by DES Daughter
Health Behavior and Health Education
What do you see as the strengths and weaknesses of the Transtheoretical Model?
TMM has both criticisms and strengths. One of the major strength of TMM is that this model addresses the phases or stages that are experienced by an individuals before they may execute actions to change their health behaviors. These stages include precontemplation, contemplation and preparation. These stages are useful in better understanding why individuals are willing to change in connection to a specific health behavior. A good example here is when the youths practice unprotected sexual intercourse and they do not care listening or seeking information on how to protect themselves by using contraceptives like condoms. These youths are in precontemplation stage as they do not pay any attention to information on having protected sex. TMM does not only address the aspect of change but it also allows a spiral effect. In this case, many individuals are seen typically making many trials in changing their behaviors and imitating actions before they actually engage in them.
On the other hand, some of the weaknesses of TMM include the fact that it is not clear to many people where the social liberation component fits in. Other models or processes have essentially indicated with empirical support that social liberation does not have a home in the stages of change. This shows that TMM may be considered as not articulated. The other weakness of this model is that there is a termination stage. In actuality, termination stage is not applicable to many behaviors and it is not realistic. This is because many people who adopt a new behavior cannot indicate that they have never thought of that behavior. For instance, patients who have encouraged to stop eating sugary foods may consume them in a birthday party.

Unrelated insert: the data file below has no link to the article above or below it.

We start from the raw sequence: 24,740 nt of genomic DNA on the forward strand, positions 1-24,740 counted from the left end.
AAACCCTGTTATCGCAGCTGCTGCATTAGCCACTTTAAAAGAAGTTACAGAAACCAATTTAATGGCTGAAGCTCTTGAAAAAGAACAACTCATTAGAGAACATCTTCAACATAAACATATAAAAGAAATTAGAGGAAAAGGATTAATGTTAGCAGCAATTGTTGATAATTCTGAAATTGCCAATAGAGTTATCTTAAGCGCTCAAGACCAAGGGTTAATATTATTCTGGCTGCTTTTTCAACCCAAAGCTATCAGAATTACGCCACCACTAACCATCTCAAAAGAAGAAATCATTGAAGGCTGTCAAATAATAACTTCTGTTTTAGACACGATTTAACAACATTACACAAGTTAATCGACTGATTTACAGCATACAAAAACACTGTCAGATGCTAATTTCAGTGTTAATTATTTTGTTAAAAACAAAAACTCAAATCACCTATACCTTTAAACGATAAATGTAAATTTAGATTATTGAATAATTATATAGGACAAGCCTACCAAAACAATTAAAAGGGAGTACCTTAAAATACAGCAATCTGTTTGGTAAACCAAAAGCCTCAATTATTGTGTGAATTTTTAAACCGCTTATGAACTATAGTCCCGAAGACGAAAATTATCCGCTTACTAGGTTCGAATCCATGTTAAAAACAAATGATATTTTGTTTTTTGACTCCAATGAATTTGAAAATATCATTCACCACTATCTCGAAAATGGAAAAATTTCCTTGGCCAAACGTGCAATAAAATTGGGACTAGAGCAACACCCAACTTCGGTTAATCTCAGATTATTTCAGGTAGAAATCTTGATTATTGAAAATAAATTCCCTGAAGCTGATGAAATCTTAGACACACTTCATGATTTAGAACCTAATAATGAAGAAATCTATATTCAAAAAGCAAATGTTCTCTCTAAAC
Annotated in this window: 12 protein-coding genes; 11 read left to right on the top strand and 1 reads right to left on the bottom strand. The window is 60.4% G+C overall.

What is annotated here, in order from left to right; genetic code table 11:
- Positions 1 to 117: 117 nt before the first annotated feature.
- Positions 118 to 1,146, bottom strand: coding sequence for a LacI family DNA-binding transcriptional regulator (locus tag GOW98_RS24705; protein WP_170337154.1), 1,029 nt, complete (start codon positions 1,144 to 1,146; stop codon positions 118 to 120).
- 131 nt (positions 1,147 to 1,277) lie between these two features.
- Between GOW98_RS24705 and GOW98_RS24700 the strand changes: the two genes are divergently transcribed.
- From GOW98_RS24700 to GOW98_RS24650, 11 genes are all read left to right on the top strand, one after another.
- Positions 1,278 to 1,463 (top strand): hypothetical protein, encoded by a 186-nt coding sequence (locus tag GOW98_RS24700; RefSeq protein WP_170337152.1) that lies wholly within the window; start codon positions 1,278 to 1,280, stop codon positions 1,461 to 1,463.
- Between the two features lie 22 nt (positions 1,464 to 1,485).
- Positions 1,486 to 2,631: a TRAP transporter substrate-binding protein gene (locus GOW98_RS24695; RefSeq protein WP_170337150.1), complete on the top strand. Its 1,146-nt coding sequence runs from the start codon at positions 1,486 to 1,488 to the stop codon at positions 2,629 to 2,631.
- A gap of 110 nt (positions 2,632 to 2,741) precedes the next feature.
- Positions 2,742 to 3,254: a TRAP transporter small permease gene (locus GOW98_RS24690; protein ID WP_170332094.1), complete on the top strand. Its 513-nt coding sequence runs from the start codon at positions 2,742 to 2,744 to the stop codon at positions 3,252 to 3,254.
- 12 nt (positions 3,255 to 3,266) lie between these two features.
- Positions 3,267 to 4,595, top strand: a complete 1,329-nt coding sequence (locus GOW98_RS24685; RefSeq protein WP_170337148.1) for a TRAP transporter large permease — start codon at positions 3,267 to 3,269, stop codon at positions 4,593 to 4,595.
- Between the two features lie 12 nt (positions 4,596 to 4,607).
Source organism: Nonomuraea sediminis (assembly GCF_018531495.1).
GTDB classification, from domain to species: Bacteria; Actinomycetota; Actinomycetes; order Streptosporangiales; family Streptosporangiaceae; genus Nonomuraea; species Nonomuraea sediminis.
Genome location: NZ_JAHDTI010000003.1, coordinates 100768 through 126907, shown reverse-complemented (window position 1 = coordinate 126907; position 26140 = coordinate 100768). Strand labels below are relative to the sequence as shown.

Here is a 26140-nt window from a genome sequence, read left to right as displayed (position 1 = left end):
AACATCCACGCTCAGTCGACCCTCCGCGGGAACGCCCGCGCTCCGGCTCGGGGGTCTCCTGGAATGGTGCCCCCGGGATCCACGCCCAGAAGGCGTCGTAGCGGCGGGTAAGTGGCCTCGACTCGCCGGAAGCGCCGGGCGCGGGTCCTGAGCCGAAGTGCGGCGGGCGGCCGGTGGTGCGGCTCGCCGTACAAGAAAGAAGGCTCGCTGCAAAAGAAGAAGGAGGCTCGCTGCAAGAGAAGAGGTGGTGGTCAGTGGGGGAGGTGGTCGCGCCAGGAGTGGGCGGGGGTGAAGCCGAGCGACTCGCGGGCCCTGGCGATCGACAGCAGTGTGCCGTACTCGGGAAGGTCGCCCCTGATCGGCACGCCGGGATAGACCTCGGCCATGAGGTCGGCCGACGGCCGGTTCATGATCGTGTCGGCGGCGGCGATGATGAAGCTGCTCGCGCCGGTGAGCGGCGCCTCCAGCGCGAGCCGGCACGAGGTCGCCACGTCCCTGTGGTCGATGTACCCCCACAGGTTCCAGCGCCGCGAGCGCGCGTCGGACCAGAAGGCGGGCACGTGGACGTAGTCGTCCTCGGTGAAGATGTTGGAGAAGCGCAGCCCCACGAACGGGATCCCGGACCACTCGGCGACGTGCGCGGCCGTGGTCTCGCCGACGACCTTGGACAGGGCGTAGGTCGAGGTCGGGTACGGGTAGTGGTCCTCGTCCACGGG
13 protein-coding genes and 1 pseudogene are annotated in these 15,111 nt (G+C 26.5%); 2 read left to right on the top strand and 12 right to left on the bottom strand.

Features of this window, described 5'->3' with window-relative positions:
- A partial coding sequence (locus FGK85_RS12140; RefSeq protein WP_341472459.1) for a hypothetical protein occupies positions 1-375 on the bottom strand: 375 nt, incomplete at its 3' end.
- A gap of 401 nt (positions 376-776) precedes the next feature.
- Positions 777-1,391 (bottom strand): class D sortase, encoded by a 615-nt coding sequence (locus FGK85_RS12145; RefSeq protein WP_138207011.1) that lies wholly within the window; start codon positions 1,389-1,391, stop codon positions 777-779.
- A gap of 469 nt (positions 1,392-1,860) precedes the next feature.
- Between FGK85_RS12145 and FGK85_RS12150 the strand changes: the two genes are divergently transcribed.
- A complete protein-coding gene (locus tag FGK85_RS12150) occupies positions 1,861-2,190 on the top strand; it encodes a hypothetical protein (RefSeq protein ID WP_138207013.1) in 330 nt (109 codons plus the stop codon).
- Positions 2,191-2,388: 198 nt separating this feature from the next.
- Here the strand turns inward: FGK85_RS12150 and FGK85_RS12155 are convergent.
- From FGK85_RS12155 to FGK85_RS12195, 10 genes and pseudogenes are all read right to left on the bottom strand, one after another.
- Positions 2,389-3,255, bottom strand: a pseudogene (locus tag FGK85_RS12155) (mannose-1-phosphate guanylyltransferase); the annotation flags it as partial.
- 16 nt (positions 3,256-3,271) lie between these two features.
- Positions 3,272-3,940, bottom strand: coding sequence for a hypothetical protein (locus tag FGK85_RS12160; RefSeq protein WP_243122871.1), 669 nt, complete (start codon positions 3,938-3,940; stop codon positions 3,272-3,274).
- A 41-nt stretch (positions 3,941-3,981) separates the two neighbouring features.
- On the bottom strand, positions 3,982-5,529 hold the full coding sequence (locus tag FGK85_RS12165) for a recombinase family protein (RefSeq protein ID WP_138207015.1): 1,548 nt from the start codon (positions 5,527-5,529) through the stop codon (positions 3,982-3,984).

Describe ways that the PAPM and TTM are similar and ways that they differ.
PAPM is different from TTM in that it recognizes a stage whereby people may not be aware of a risk or precaution. Additionally, it includes a stage whereby people specifically decide not to act but this is not included in the measurement of TTM. The early stages of precaution adoption in PAPM center more on increasing understanding of risk than it is the case in TTM. The applicability of PAPM is not comparable to that of TTM in that there is increasingly understanding of risks. This can also be explained by the stage included in PAPM for the people who specifically decide not to act. On the other hand, similarities between PAPM and TTM include that they both have different stages that have identical names. These two models are used in measuring health behaviors